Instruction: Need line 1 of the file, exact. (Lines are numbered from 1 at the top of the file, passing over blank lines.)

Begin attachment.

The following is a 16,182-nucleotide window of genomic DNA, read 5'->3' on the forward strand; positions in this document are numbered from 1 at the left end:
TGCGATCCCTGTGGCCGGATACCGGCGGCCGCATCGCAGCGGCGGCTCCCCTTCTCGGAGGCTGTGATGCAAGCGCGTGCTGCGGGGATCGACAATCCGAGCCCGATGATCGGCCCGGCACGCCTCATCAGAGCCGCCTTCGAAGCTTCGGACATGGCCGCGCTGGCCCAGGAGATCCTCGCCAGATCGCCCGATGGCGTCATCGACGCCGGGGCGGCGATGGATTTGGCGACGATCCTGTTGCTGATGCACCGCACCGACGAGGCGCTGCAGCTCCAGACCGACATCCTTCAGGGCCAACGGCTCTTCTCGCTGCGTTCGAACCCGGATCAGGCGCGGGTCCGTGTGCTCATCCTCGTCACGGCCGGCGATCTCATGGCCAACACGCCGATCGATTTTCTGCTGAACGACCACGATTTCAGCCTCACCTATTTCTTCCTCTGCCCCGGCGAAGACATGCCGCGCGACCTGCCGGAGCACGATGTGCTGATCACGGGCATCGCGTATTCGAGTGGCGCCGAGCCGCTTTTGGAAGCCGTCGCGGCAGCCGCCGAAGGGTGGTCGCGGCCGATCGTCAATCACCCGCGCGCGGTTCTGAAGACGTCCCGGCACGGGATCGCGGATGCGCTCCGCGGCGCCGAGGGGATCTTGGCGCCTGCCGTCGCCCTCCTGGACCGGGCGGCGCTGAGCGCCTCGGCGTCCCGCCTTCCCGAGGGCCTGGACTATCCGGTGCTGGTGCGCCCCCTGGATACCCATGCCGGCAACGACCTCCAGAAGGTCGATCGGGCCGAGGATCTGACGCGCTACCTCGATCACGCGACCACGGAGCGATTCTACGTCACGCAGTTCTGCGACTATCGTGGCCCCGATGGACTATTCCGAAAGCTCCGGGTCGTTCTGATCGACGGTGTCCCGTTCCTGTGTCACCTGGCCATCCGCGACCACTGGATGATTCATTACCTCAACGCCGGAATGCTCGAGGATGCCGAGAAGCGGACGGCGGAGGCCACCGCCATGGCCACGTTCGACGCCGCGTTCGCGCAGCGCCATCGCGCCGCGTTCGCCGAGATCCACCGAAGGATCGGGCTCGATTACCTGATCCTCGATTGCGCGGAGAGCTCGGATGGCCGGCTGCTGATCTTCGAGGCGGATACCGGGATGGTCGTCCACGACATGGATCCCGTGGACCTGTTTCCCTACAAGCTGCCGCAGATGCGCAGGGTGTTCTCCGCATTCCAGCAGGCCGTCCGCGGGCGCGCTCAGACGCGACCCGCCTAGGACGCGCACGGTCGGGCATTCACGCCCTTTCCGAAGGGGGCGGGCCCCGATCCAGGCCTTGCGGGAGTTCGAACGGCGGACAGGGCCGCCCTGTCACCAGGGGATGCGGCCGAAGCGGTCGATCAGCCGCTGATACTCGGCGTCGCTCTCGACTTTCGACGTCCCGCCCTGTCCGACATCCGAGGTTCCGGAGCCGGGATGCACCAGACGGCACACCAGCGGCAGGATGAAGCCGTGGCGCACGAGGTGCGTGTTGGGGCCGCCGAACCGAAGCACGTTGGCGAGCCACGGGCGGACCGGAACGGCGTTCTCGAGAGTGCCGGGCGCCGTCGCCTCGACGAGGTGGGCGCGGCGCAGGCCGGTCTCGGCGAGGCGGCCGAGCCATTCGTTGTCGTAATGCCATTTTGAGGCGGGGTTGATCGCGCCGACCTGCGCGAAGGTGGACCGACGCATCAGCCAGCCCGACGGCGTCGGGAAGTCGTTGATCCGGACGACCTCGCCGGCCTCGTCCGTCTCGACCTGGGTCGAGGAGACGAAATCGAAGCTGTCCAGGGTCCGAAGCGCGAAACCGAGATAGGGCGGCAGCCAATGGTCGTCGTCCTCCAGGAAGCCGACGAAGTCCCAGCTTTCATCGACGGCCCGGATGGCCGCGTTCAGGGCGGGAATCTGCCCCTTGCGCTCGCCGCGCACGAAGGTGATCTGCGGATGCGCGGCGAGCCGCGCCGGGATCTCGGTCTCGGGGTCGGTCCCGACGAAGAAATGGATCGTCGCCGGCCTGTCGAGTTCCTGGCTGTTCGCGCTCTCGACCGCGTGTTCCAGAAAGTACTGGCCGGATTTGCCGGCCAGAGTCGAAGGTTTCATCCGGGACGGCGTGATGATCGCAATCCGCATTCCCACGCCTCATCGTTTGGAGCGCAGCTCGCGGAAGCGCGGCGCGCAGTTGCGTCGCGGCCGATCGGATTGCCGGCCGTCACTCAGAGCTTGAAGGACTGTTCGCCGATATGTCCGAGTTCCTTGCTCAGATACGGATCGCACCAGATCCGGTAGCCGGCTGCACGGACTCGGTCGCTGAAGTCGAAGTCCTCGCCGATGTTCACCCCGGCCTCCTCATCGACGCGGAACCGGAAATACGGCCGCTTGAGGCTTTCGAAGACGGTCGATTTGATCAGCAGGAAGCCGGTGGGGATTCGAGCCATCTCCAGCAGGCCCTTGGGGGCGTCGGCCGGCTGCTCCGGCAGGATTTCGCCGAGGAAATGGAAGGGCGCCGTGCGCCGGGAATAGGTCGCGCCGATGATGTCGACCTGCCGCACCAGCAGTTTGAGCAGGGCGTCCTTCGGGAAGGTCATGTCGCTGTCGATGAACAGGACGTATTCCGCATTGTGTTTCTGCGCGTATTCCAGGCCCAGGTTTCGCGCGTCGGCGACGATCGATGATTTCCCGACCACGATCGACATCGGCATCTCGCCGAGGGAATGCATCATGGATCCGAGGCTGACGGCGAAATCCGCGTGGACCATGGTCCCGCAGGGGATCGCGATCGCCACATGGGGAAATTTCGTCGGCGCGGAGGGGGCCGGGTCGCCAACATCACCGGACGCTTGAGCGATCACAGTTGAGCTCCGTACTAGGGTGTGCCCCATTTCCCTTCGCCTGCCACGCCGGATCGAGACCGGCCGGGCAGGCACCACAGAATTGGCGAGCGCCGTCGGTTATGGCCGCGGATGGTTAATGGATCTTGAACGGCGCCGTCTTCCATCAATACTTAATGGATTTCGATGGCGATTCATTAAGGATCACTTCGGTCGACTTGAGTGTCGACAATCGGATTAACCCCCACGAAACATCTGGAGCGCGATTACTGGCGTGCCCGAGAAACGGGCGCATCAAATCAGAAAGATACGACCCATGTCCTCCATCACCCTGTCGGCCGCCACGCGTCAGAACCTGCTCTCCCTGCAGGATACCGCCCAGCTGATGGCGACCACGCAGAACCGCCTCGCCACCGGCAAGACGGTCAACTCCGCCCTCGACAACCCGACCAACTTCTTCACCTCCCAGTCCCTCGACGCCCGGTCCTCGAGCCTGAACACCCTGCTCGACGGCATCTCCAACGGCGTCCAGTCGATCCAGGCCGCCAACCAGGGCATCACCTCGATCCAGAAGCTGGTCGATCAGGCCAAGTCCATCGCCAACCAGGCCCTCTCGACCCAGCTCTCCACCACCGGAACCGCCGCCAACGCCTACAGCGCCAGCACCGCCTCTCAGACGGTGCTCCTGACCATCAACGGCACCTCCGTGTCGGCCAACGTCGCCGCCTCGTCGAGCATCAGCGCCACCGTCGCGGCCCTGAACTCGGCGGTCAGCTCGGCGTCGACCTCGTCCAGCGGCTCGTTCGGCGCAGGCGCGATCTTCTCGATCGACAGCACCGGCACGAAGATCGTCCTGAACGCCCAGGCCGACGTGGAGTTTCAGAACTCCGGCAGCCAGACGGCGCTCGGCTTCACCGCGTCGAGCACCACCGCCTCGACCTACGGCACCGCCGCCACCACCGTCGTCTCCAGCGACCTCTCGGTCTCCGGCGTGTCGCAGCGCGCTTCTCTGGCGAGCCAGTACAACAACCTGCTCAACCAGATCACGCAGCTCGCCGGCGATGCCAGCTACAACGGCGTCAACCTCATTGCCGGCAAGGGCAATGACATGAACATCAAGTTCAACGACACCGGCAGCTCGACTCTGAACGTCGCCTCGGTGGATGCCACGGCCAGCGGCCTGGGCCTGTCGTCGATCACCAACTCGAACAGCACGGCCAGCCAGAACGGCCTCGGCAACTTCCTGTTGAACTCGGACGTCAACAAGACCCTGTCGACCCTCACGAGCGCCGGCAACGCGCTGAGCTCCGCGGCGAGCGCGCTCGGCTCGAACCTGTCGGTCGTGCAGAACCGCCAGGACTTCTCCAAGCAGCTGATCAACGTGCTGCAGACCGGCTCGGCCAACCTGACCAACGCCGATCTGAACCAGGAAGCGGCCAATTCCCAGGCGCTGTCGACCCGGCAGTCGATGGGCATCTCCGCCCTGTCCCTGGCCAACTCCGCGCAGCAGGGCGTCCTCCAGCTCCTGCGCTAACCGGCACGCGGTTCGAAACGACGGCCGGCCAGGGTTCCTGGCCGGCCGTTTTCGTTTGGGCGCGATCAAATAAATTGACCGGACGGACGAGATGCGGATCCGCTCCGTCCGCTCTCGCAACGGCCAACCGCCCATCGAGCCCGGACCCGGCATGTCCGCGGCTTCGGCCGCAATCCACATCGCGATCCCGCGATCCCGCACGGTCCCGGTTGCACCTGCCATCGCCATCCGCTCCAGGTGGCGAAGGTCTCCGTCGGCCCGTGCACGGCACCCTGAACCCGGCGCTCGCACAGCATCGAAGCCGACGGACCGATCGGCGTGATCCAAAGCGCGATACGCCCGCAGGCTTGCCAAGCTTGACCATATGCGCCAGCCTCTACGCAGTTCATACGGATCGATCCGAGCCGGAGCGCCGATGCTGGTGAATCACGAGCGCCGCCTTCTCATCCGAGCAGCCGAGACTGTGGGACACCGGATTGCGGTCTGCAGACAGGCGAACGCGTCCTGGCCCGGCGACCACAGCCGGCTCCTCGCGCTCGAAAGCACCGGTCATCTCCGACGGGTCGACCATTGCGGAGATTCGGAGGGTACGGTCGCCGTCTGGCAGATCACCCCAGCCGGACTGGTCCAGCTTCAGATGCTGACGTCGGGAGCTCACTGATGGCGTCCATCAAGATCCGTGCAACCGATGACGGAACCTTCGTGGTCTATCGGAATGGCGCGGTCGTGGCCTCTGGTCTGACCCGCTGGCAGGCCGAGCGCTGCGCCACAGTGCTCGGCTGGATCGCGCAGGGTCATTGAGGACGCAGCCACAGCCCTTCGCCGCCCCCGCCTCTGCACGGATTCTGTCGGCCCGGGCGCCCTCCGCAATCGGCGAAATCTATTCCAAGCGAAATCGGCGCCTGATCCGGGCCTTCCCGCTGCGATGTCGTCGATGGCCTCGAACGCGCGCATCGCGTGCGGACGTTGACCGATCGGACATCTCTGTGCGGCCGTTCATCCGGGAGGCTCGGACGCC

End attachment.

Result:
The following is a 16,182-nucleotide window of genomic DNA, read 5'->3' on the forward strand; positions in this document are numbered from 1 at the left end: